Moving on to 3rd edition OA there are a few new monsters in this book that were not in 1e. Converting them here. I retained some of the standard vampire traits just to keep them consistent with each other.
Curse of Vampirism. Any humanoid hit by a vampire’s attacks must succeed at a DC 13 Constitution saving throw or contract a curse that turns it into a hopping vampire. The cursed target can’t regain hit points, and its hit point maximum decreases by 10 (3d6) for every 24 hours that elapse as the creature grows fangs and becomes more bestial. If the curse reduces the target’s hit point maximum to 0, the target dies, and it raises as a hopping vampire. The curse lasts until removed by the remove curse spell or other magic.
Each hour spent hopping or dancing on pure sticky rice delays the curse’s onset by 1 day. (As with any physical exertion, a character can only dance on sticky rice for so long before tiring). Once the transformation has run its course, it cannot be reversed by any means short of a wish or divine intervention.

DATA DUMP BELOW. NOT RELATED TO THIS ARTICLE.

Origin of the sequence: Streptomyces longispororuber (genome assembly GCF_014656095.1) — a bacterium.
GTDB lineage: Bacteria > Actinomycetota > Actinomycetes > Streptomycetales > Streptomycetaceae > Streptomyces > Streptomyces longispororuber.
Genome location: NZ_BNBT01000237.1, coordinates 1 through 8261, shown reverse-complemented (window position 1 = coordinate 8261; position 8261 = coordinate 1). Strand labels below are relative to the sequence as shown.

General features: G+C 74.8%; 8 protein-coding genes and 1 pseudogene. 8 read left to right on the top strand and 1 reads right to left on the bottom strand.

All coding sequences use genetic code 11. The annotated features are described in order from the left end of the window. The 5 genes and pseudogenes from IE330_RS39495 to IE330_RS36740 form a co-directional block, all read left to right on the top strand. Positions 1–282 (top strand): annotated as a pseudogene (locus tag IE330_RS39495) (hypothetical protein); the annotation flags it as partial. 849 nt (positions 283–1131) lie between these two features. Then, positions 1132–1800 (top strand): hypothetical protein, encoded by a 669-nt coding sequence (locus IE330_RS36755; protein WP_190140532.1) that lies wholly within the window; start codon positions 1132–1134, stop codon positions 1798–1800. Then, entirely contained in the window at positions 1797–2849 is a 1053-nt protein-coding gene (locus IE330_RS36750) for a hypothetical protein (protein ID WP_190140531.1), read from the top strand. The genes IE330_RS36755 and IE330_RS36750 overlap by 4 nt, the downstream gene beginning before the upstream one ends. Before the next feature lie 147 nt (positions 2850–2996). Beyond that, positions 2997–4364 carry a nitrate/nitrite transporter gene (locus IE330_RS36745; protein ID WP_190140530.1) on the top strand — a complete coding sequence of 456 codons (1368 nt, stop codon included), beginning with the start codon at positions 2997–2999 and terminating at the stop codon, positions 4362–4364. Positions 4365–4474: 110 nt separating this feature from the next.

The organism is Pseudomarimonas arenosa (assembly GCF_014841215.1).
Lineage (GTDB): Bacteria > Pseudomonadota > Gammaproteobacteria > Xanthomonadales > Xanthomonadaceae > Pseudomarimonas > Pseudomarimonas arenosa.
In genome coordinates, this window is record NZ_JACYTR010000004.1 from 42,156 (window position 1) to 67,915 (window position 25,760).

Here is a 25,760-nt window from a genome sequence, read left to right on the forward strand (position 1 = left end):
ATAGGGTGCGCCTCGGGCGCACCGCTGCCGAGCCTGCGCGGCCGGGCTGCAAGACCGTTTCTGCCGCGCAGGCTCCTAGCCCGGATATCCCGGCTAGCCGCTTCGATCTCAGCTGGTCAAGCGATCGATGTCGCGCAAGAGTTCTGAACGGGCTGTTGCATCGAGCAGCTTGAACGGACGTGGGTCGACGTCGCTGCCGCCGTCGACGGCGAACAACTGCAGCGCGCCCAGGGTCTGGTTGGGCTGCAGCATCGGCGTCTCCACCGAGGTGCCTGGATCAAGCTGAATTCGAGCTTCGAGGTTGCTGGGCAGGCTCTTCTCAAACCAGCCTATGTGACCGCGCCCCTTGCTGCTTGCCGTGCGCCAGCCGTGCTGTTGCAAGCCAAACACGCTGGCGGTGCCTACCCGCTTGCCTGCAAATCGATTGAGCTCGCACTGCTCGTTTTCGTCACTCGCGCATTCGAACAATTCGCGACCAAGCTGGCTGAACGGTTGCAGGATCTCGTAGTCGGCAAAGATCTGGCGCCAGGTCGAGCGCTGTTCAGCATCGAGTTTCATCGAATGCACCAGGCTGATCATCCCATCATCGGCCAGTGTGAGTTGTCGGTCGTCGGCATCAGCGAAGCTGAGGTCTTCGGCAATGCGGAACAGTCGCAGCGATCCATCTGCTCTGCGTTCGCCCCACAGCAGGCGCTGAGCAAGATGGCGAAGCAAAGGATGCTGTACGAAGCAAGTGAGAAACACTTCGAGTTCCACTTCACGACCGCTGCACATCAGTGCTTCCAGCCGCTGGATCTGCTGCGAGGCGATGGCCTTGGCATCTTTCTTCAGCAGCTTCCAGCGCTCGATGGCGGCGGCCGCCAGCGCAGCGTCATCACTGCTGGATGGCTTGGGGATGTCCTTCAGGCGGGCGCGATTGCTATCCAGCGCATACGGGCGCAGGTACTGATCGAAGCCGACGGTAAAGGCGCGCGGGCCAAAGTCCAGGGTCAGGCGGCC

When a body is buried improperly or in an inauspicious loca- tion, it often returns to activity as a hopping vampire, hungry to kill living creatures. The body is animated by the po soul (evil portion of the soul) of the deceased; the hun soul (good por- tion) is departed. Without the hun soul, the body is not truly alive, so it retains some of the rigidity of death. The spectacle of these creatures hopping around looking for victims would be ridiculous if they were not such deadly opponents.
The return from death gives the hopping vampires a green- ish tint to their skin, fangs in their mouths, and razor-sharp claws. They are usually dressed in funerary wear—either fresh and new or moldering with decay.
Hopping vampires are not the sophisticated, intelligent oppo- nents that standard D&D vampires are – this ecological niche is filled by the oni in Oriental Adventures. They behave much like rabid animals, attacking with their claws and fangs, giving little thought to strategy or tactics.
Banner Credit: “Hopping Vampire” by Azawindam.
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